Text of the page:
Psychological Methods, Systems and Techniques
He was a struggler. He had been struggling for many years in the city but had had no success. Success was what he wanted desperately for the flame of ambition was burning in his heart and mind. Through one of his acquaintance, he learned about a spiritual organization. The organization claimed to offer the recipe for success and peace of mind. The recipe was a phrase, to be repeated over and over with mind fixed on the object of desire.
This would not only help him gather all the necessary energy around him to help manifest what he most desired but also lead him to a sort of transcendental experience. In that he saw hope, strength and comfort. He became a disciple of the system and followed it regularly. He would chant, repeat the phrase with deep and powerful intonation, eyes open and mind fixed upon the object of achievement. One could see that he was deriving a sort of abnormal strength from it. It became a sort of ritual for him and he would do it whenever he was, in whatever condition, regularly. Sometimes, he would tell me about the positive benefits of it, how his life changed because of it, advise me to do the same and I would politely decline.
One day he sat for the session at eight in the morning and went at it with great vigor. I had to go out and when I came back, he was at it again. Possibly a third or fourth session, I thought. I was in the other room with a couple of my friends.
Around midnight, we went to ask him for dinner. He was still at it. One usually doesn’t like to disturb the sanctity of such performances but he was looking a little tired and so one of the guys called out to him. Usually, if somebody would call him when he was at it, he would become more serious in his thing or act as if he didn’t hear. This time, there was no reaction. A couple of more calls but no response. Then we realized. He had been at it since morning. Sixteen hours of non-stop chanting. What followed was four people trying to “get him back” by using all kinds of means – pouring water on his head, slapping, shaking, lifting up, but he would still be at it. He would be made to drink water or to eat something but after a sip or a mouthful, he would again resume. His eyes were blank and body rigid. After an hour or so, some people from the asylum came and took him with them.
One should never use a system, a method or technique on oneself – psychologically. A method, a technique implies a procedure, way of doing something, in accordance with a definite plan. A technique, a method is something crystallized, a fixed pattern, a laid out path to reach a static point. But oneself is not a static entity. Oneself is a living thing, changing all the time. To use a method or a technique psychologically – be it a psychoanalytic technique or a spiritual technique is to me, not only ridiculous but also potentially dangerous.
Using these techniques or systems on oneself dulls the mind, repetition of any kind makes the mind dull – and techniques and systems involve repetition. It makes the mind insensitive, and one falls into one illusion after another and goes into a different world altogether. It may also lead to insanity in some cases.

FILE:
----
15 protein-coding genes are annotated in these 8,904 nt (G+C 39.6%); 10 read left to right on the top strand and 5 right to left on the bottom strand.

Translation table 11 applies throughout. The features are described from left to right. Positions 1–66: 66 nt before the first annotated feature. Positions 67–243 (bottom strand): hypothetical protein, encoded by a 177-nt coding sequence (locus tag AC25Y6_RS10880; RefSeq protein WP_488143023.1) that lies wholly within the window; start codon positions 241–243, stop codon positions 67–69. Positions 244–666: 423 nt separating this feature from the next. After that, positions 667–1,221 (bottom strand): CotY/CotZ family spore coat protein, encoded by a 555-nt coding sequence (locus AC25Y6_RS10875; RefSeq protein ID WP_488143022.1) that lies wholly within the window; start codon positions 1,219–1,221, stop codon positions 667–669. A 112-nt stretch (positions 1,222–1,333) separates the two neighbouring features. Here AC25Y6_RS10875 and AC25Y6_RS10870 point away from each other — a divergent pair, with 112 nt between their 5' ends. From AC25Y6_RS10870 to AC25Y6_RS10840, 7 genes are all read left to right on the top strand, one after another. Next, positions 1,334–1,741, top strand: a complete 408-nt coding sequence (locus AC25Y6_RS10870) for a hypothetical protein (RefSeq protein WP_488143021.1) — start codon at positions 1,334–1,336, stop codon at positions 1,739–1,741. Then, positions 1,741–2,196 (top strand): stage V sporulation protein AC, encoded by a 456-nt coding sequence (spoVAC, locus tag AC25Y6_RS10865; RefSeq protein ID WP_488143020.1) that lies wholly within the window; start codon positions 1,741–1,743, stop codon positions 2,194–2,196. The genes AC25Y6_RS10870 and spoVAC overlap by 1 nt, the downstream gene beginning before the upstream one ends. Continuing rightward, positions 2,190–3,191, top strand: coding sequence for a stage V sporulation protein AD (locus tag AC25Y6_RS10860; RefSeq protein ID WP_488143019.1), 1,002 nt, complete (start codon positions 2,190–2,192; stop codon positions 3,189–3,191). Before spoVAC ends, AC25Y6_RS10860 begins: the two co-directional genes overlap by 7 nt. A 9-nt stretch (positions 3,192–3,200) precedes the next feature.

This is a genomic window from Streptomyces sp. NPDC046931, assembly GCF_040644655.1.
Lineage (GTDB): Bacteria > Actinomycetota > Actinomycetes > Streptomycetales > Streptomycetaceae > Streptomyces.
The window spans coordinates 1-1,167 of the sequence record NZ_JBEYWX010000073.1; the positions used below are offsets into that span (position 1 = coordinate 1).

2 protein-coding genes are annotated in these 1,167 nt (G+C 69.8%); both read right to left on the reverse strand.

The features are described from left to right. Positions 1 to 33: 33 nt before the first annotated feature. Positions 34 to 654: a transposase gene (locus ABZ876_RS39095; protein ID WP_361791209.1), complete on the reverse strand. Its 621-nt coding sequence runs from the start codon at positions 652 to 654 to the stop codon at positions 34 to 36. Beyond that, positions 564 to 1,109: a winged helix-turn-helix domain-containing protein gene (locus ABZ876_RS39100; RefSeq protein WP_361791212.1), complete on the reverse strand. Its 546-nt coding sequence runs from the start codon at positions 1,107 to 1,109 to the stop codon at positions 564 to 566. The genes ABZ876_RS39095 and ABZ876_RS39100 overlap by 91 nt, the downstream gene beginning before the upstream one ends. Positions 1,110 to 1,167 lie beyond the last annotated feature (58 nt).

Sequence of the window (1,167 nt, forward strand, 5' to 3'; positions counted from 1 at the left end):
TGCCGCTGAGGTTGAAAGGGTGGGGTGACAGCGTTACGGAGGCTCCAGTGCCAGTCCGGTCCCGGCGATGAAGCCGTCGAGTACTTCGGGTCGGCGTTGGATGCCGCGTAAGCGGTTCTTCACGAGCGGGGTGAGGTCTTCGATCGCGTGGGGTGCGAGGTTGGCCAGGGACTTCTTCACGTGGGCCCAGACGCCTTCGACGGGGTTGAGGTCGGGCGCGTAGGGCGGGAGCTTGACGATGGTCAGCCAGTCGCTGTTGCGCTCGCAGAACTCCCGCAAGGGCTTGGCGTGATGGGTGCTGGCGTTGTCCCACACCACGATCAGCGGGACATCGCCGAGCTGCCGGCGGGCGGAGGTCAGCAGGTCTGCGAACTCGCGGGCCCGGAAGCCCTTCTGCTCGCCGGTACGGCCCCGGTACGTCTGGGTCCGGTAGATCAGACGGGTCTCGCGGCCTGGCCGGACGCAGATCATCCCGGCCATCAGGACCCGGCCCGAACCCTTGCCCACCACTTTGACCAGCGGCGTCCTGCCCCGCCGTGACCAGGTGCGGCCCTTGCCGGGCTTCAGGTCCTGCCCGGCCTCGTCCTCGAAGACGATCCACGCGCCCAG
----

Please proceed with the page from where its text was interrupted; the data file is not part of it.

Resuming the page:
One may use a technique or a method in some sort of physical, technical or mechanical activity, in learning a skill, accomplish some official task, to build muscles, and so on. But psychologically, the moment you have a system and a method, you become mechanical. Then the method becomes important and not the thing which it is aimed at. A method implies the “how” – a system, a way trodden by others, and someone to tell you, do this and you will find it. And therefore one becomes dependent on the system and there is no clarity, intelligence.
Why does one follow a system, a technique at all? One follows a system because in a method there is security, comfort, an illusion of certainty and an assurance of progress. One follows a method because in oneself one is not clear. But following a method, or seeking a solution is a distraction from the problem. Whereas, if I can look at the problem, learn about it, then from the understanding of the problem comes the answer. Because the answer is not separate from the problem. The moment I learn about something I am free of it. But the moment I bring in the system, I move away from the central fact of learning. One cannot possibly learn about oneself by following any method or technique whatsoever – neither from books, nor from any specialist, guru or an expert.
Unless I don’t know about myself, my reactions, responses, my thinking – no system is going to help me. I don’t know how I think and how I react to things, how I get affected by the environment, the movement of my own thoughts and feelings. I live in conflict of one sort or another, in confusion, without any clarity, susceptible to superstitions, believing in absurdities. And I look to a system. It seems to me that without first being aware of all that, without having order in oneself, all the other activities – all the systems and techniques can only lead to harm and mischief. After all, ignorance is the root of all suffering. And the world is full of suffering.
Contributing Writer: Ashutosh Ghildiyal is a salaried professional based in Mumbai, India. He was born in Lucknow in 1984, where he completed his schooling. He completed his graduate studies in New Delhi and his post-graduate education in Mumbai. He is the author of To Think or Not to Think and Other stories (Book), various blogs and short stories. Email: firstname.lastname@example.org
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